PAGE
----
Titus: Making Jesus Look Good (19 of 29) by Roger Thomas

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Titus: Making Jesus Look Good (19 of 29)
Series: Through the New Testament
Roger Thomas
Titus 2:1-10

Introduction: The theme of Titus is found at the beginning and the end. ''Paul, a servant of God and an apostle of Jesus Christ for the faith of God's elect and the knowledge of the truth that leads to godliness-'' (1:1). ''Our people must learn to devote themselves to doing what is good, in order that they may provide for daily necessities and not live unproductive lives'' (3:14). These two verses form the book ends that encircle the book. The whole letter is about making the case for this principle-truth leads to godliness. Followers of Jesus must do what is good! No exceptions. Christians do good not just for their own sake, but also for Christ's sake. Our goal is to make the message of Jesus look good.

Did you catch how that statement comes out again and again in the text I read? Paul cites various groups and the responsibility of each to live a right life. He ends each with a similar appeal. Older women are to train young women to do good ''so that no one will malign the word of God'' (2:5). Young men are to live right ''so that those who oppose you may be ashamed because they have nothing bad to say about us'' (Titus 2:8). Slaves are to live respectable lives ''so that in every way they will make the teaching about God our Savior attractive'' (2:10).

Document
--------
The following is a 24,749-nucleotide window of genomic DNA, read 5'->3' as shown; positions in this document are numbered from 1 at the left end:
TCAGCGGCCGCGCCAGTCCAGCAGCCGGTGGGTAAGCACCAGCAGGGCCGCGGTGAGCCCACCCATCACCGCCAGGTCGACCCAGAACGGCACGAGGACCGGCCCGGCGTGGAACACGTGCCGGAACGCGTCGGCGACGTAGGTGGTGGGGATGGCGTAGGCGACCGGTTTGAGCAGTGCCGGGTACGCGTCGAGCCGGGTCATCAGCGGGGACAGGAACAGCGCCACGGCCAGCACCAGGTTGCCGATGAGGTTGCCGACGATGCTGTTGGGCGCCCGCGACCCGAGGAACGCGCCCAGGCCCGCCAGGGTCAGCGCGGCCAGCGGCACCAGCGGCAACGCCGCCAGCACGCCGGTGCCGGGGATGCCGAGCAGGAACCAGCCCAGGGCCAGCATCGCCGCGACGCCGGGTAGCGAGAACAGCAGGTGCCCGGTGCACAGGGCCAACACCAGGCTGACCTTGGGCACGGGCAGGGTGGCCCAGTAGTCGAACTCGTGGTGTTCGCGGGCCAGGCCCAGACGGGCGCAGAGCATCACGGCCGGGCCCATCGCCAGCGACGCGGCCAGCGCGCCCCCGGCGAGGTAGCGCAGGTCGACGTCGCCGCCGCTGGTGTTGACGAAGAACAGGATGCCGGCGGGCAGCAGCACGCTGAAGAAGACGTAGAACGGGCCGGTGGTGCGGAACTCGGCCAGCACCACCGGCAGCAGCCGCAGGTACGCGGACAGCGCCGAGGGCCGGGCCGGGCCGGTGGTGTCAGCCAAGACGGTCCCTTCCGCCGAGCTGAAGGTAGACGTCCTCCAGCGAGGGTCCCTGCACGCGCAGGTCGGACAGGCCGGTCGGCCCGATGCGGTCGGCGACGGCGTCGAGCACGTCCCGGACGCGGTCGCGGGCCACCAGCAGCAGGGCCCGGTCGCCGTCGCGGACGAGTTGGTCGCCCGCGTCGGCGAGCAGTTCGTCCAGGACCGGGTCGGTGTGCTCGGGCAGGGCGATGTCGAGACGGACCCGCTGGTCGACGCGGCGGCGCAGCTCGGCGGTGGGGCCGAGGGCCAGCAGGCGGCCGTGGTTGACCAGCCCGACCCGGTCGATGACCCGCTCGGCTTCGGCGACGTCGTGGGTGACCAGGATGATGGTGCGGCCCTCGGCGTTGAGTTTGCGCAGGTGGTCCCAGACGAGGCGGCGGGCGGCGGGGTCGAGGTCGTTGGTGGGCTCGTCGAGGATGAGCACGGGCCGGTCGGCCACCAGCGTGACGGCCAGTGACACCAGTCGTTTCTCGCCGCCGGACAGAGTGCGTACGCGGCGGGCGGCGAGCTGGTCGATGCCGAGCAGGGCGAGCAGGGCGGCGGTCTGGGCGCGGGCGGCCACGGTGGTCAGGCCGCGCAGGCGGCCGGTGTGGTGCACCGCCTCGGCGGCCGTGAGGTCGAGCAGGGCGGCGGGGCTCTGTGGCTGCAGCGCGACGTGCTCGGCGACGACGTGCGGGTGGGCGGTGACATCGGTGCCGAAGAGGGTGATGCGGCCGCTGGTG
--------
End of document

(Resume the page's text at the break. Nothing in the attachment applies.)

This isn't limited to Titus. This is a constant theme in the New Testament. Listen to these other passages:

13''You are the salt of the earth. But if the salt loses its saltiness, how can it be made salty again? It is no longer good for anything, except to be thrown out and trampled by men. 14''You are the light of the world. A city on a hill cannot be hidden. 15Neither do people light a lamp and put it under a bowl. Instead they put it on its stand, and it gives light to everyone in the house. 16In the same way, let your light shine before men, that they may see your good deeds and praise your Fat ...

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